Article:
Artists in Netherlands

(Van Gogh’s painting of an almond tree in bloom.)

Van Gogh, Rembrandt, Vermeer, Escher.  All notable Dutch artists whose talent was recognized in their lifetime (to varying degrees) and whose influence and fame continue to this day.  How is it that a country as small as the Netherlands has managed to produce so many talented artists of such a wide range of productivity and styles?

That is a question I am not prepared to answer or even speculate upon intelligently.  I do know that my two favorite painters happened to be Dutch (Van Gogh and Vermeer), and after seeing the works of several others while in Holland, notably Escher and numerous others from the Haarlem and Utrecht “schools”, I am suitably impressed.

But first, a word of warning.  Since this is foremost a travel blog, and I am nowhere near being an art “critic”, I do not pretend to have any great insight or commentary on the work of any of the artists I mention in this posting.  In other words, the opinions expressed are my own, perhaps uninformed, but to paraphrase Popeye, “I yam what I yam and like what I like.”  I will strive to relate my own experiences and impressions of a few museums and collected works – nothing more.  For any of you more knowledgeable art connoisseurs who would like to comment on what follows, be my guest.  I’d love some input as well as insight.  But these are my impressions, no more.

Van Gogh Museum, Amsterdam

First off, let me point out that 99.9% of us have been mispronouncing this great artist’s last name. It is not “van go” (as in doe, female deer) but “fan  gkocchk” (or something close to that).  After all, he was Dutch and his name was – naturally – pronounced correctly in that language.  (For those of you new to this blog and/or Dutch, read my earlier posting, “Dutch is a Pirate Language.”)

So it was no surprise that when the “fan gkocchk”  museum was pointed out to us on our bus tour of Amsterdam several moons ago, it took a while to register that the guide was referring to the Van Gogh Museum.  (It was at that point that our English version of the tour conked out on us, hence the brief interlude of Dutch – and confusion – as to what we were craning our necks at out the window.)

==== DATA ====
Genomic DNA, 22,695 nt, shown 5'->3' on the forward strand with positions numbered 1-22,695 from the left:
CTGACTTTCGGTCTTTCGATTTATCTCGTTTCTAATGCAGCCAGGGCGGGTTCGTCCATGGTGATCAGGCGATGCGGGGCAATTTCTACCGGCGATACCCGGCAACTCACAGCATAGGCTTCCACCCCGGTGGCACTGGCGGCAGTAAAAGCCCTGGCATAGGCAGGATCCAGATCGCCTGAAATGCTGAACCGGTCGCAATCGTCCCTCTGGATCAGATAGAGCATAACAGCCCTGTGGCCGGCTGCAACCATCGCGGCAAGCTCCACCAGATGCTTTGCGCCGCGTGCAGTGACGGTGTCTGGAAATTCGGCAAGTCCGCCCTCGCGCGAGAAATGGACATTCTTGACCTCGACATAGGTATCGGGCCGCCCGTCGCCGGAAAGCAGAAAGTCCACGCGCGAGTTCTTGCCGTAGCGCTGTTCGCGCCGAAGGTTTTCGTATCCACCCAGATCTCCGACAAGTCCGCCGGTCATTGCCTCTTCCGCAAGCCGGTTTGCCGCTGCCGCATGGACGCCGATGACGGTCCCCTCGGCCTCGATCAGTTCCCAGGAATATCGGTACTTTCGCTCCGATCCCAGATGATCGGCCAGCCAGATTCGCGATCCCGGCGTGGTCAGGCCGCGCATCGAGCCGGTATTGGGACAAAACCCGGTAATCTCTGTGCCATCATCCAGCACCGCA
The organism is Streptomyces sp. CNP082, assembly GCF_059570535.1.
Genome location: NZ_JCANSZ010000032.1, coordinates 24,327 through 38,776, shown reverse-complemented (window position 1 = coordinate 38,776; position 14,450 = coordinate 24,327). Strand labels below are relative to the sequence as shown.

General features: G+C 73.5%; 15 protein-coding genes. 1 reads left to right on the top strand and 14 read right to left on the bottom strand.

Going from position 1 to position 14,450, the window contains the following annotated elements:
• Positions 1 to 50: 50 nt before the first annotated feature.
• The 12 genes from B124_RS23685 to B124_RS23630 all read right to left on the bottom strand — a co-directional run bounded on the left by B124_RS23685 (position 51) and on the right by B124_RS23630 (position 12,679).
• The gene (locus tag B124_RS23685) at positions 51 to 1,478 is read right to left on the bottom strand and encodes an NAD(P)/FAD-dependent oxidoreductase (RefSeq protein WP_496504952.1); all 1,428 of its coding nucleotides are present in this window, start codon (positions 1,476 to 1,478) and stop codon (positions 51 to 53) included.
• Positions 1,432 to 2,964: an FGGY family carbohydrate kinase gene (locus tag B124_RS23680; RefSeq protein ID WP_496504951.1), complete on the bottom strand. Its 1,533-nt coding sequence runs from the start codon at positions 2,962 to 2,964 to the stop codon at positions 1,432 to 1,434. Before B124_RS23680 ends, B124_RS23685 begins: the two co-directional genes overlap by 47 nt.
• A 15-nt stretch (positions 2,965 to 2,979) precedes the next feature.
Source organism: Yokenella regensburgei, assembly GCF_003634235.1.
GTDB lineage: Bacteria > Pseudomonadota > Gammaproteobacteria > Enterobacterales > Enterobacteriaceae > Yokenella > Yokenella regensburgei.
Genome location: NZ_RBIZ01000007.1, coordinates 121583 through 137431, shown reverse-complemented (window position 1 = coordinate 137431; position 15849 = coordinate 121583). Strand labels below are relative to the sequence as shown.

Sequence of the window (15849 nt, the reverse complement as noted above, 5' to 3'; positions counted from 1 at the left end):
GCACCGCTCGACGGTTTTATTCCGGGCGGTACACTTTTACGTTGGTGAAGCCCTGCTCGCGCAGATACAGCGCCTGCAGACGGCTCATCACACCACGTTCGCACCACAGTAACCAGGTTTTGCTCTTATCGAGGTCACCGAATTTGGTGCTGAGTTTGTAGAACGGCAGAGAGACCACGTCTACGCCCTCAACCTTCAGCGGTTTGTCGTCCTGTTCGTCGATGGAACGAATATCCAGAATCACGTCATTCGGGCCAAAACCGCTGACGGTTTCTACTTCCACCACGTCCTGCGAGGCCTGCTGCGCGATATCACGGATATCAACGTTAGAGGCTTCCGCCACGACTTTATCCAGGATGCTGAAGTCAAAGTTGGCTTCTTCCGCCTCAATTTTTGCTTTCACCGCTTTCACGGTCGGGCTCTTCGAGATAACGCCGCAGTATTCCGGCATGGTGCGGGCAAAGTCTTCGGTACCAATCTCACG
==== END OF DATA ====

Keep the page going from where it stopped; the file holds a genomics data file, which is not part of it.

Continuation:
Once this rather comical translation mishap was straightened out and we actually got to the Van Gogh Museum, we found the experience worth our while.  Moderately-sized for a museum dedicated to one artist, the VGM  has an excellent collection of Van Gogh’s work.  What was startling to remember is that this artist only painted for about ten years before ending his life at age thirty-seven, and to witness the changes in his work from his early attempts and style to the blazing colors and strokes of his final months was amazing. Even more stunning than Van Gogh’s range of styles was his productivity:  in all, he is estimated to have painted over 900 canvases and 1,100 drawings. Of this body of work, he sold only one painting during his short lifetime.

I was particularly intrigued with his paintings of almond blossoms and other spring-blooming trees that reflect the influence of Japanese art on his style for a short period of time.  Another revelation was that at one time Van Gogh had seriously contemplated following his father into the ministry.  Trying to juxtapose those earlier intentions with his last years in Paris and Arles was a tad disorienting but gave this complexartist an even greater depth than I had realized before.